Bog and glue

All writers need to hone their craft. I was feeling guilty about one paragraph in yesterday’s blog. It contained one long, unruly sentence. I should have deleted it. I did not. The blog would have been better without it. As I was thinking about it again this morning, I got a promotional e-mail from PerfectIt about StyleWriter 4. I had tried PerfectIt last summer and was not impressed enough to buy it.

StyleWriter is different. I have downloaded the 14-day free trial, and now have it as a Word Add-in. In one hour, I have gained many insights into my own writing. Because I am pedantic and very specific about the words I use, I do not agree with all the suggestions. I do know the difference between sensual and sensuous. Lucky me. I do not need to have that kind of thing brought to my attention. No grammar checker or style tool is able to distinguish between a passive verb and the use of the verb to be with a past participle used adjectivally. That does not matter. I can.

There is a tutorial and an informative Help function. You need to learn a few definitions before you start. A Bog word or Bog sentence is one that is bogged down with too many difficult words and clumsy expressions. Glue is another aspect to look out for. Glue words are the roughly 200 most common words in English. In a sense, no language can exist without glue. The amount of glue applied determines the wordiness index. Pep is good, and coloured bright green to give you positive reinforcement.

I set StyleWriter to work right away. The first text under the microscope was the interview on Caroline Alberoni’s blog. Many people complimented me on the written style of this piece. I know it was not an easy read. I did not intend it to be. I felt it was more important that the style reflect the real me as closely as possible rather than pander to my imagined audience.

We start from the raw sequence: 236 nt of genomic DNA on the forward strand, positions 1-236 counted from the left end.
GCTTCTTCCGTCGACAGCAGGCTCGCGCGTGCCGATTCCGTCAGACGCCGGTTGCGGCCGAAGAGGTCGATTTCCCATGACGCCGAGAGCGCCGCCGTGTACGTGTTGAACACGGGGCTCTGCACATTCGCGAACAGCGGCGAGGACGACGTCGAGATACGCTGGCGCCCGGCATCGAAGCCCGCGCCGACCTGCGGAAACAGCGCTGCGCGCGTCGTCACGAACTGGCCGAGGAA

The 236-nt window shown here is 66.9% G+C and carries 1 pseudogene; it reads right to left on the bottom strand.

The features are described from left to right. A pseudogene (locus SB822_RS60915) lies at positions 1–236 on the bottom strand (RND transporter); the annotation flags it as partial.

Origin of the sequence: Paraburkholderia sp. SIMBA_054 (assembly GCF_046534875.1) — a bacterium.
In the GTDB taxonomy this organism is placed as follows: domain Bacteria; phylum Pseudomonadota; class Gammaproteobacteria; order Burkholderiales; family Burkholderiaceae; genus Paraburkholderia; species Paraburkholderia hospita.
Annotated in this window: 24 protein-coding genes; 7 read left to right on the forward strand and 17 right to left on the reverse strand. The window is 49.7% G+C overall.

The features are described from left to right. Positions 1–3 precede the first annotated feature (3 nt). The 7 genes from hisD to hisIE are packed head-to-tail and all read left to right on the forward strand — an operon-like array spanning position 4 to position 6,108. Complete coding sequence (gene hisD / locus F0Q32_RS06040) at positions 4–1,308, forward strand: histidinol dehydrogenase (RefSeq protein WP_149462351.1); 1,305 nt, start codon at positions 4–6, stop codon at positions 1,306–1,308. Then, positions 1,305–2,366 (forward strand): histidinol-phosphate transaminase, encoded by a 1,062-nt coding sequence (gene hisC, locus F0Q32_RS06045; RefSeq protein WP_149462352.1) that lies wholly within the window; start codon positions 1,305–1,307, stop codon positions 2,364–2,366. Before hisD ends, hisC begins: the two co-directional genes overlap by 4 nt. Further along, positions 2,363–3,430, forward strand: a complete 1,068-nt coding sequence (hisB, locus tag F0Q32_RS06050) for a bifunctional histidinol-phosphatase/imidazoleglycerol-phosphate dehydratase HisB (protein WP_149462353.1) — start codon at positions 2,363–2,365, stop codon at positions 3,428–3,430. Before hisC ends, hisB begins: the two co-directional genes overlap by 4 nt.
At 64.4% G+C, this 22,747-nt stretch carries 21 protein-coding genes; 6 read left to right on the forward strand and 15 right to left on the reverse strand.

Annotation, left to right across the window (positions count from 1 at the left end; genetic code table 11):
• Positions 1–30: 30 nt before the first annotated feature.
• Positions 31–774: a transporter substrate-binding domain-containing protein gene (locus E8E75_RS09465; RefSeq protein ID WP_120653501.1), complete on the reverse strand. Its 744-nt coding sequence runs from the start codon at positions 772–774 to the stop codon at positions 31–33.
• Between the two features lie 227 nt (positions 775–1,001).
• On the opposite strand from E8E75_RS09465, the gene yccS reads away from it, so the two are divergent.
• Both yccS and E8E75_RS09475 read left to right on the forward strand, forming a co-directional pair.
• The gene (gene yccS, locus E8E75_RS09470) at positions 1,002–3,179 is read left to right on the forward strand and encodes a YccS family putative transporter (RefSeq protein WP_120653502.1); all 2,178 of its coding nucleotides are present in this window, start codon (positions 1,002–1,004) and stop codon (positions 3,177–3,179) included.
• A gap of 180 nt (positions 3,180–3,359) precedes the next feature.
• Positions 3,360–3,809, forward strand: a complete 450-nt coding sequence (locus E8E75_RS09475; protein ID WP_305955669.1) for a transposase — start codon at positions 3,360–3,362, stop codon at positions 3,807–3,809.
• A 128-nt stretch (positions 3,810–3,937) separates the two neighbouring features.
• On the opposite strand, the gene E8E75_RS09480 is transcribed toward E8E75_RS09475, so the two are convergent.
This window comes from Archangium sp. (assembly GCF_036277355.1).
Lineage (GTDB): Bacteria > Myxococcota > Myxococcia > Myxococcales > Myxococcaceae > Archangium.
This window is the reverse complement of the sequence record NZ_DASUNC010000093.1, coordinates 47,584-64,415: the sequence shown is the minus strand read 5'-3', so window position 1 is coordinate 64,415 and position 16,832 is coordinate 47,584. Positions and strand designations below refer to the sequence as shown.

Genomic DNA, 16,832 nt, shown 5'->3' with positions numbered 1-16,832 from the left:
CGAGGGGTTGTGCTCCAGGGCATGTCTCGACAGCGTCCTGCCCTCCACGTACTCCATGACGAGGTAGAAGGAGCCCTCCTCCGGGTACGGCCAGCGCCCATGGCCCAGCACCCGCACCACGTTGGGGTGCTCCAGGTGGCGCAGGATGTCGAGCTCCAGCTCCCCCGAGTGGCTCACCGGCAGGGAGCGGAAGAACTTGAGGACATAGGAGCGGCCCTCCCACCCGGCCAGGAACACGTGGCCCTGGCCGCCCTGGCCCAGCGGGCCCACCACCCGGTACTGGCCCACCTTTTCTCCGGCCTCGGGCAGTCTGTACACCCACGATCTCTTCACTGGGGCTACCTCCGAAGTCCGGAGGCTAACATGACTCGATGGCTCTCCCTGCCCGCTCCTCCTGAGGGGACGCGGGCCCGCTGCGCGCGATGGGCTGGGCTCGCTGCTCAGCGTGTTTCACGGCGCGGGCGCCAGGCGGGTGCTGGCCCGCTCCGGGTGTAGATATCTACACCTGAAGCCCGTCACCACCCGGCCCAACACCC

I used the settings “Academic paper” for a “Specialist audience” as this was what I felt most closely matched the style of this interview.

StyleWriter freaked out. Too much Bog! (blue) Too much Glue! (yellow) And 45% Wordy!

bog and glue - doc - alberoni interview

There are other interesting features:

bog and glue - analysis

Translation is a heavy word, people!

Stylewriter has three variants: US English, UK English and Australian English (known only to the Australians, I fear).

Pep is interesting:

bog and glue - pep

Depending on the type of text you are supposed to be writing, your style ratings will change. StyleWriter has the option of inserting the ratings as a comment in the original Word document, as shown below:
bog and glue - settings per document type

A note about the Style Index from the Help file:

Style Index

The Style Index measures all the plain English problems in your text, including a weighted score for long sentences. It then converts this measure into an index. The best writing consistently scores below 20, equivalent to two style faults for every 100 words.